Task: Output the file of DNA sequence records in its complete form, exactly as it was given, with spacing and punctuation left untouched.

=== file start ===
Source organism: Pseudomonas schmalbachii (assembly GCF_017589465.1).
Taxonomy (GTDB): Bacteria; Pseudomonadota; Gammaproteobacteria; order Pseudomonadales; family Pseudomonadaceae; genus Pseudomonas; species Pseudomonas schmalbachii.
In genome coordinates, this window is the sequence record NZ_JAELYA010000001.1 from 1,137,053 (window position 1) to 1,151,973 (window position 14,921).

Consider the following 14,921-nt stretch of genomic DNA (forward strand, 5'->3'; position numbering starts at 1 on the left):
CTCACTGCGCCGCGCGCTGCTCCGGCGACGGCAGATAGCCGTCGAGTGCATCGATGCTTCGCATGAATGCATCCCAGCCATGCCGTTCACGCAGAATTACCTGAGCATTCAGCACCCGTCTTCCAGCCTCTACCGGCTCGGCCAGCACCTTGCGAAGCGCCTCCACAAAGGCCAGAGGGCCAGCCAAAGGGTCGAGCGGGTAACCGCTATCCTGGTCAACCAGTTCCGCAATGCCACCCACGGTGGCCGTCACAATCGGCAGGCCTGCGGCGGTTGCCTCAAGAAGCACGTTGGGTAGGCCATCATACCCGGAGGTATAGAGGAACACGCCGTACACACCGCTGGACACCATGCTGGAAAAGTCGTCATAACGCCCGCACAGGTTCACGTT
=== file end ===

Source organism: Pseudomonas schmalbachii (assembly GCF_017589465.1).
Taxonomy (GTDB): Bacteria; Pseudomonadota; Gammaproteobacteria; order Pseudomonadales; family Pseudomonadaceae; genus Pseudomonas; species Pseudomonas schmalbachii.
In genome coordinates, this window is the sequence record NZ_JAELYA010000001.1 from 1,137,053 (window position 1) to 1,151,973 (window position 14,921).

Consider the following 14,921-nt stretch of genomic DNA (forward strand, 5'->3'; position numbering starts at 1 on the left):
CTCACTGCGCCGCGCGCTGCTCCGGCGACGGCAGATAGCCGTCGAGTGCATCGATGCTTCGCATGAATGCATCCCAGCCATGCCGTTCACGCAGAATTACCTGAGCATTCAGCACCCGTCTTCCAGCCTCTACCGGCTCGGCCAGCACCTTGCGAAGCGCCTCCACAAAGGCCAGAGGGCCAGCCAAAGGGTCGAGCGGGTAACCGCTATCCTGGTCAACCAGTTCCGCAATGCCACCCACGGTGGCCGTCACAATCGGCAGGCCTGCGGCGGTTGCCTCAAGAAGCACGTTGGGTAGGCCATCATACCCGGAGGTATAGAGGAACACGCCGTACACACCGCTGGACACCATGCTGGAAAAGTCGTCATAACGCCCGCACAGGTTCACGTT